that they have set it up so that mail Postfix receives it sends to Dovecot
and that Dovecot is an SMTP server? But, then why are the Cron messages
still in the Postfix mailboxes? Shouldn't they have been transfered to
Dovecot if the server was setup properly? Where would I check where the
Postfix is supposed to send messages on to?

AGAIN, both of these seem to be working, just can't figure out how to
actually USE them.

> > Both the Postfix and Dovecot servers are up and running
> based on all the
> > tests I have read about and done. Installed themselves when
> I loaded the
> > LAMP server software.
> >
> > But how do you send mail to either one?
> since postfix delivers mail, it either has to be the DESTINATION for
> another MTA (mail transfer agent) OR you have to tell it what MTA it
> should retrieve its mail from.
> Could you be confusing postfix with something else? Maybe you were
> looking for fetchmail by Eric Raymond?

I don't really care what application I use, I just need something really
really simple to replace my really really simple and easy to use Microsoft
Mail application.

> > Up until I started to play around with the settings for
> Postfix and Dovecot
> > there were no messages in anybodies mail box, however I now have 123
> > messages in my "jan" mailbox. Webmin tells me they are in
> /var/mail/jan and
> > when I look at them they are all from Cron Daemon. when I
> open one of them
> > it is addressed from root at ubuntu.localdomain (Cron Daemon)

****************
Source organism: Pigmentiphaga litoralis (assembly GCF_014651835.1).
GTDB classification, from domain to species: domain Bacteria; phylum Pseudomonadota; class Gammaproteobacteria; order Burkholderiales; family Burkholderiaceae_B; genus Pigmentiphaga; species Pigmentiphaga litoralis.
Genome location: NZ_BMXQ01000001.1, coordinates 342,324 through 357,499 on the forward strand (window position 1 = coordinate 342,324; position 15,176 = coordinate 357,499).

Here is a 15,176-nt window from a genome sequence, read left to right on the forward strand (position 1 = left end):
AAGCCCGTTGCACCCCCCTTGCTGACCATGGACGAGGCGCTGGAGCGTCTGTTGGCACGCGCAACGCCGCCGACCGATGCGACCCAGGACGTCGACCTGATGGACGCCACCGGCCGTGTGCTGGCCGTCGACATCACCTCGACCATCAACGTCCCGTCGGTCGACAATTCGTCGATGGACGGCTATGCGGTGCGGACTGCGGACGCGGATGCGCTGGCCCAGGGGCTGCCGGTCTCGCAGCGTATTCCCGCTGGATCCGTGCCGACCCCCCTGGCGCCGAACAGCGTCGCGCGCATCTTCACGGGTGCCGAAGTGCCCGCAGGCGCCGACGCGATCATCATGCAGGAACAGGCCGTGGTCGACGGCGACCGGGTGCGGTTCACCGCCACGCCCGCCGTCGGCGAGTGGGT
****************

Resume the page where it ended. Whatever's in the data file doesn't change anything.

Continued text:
> addressed to
> > root at ubuntu.localdomain. With a subject of "Cron
> <root at ubuntu> cd / &&
> > run-parts -- report /etc/cron.hourly" and the following
> message "run-parts:
> > run-parts: component /etc/cron.hourly/spamrunner is a
> broken symbolic link"
> you can look to see if spamrunner was partly removed and remove it
> completely, reinstall it, or you could just delete the link and the
> messages will stop.

How would I do that?

> > Of course if I try to address any mail from my Win XP
> machine to either
> > jan at ubuntu.localdomain or root at ubuntu.localdomain it fails
> because of course
> > my default email account attempts to use my ISP's SMTP
> server to send the
> > mail and it is looking for an Internet domain name called
> ubuntu.localdomain
> > and DNS can't find that one on the public servers ... :O)
> it doesn't have to be on a PUBLIC server, but you need a name server
> on your network that knows where everything on your LAN is. On my
> network, my router is running linux so I activated a name server on
> it. Handy, because it also assigns addresses using DCHP.

My LinkSys DSL router has a built in DHCP that hands out the local
The Apache server is running and works. I can point my browser to
http://ubuntu/egroupware and the server pulls up the appropriate files. It
seems to know that ubuntu is a device on the LAN and not out on the

> HOWEVER, I don't mess with routing mail -- I let the experts do that
> for me. When I have used dovecot, I point to it directly from a mail
> client like Thunderbird, and copy the messages to and from its message
> stores. Those stores COULD be the same ones that postfix is managing
> on your LAN.

How do you point directly to it with an email client? For the POP3 server I
would just give it the IP address of ?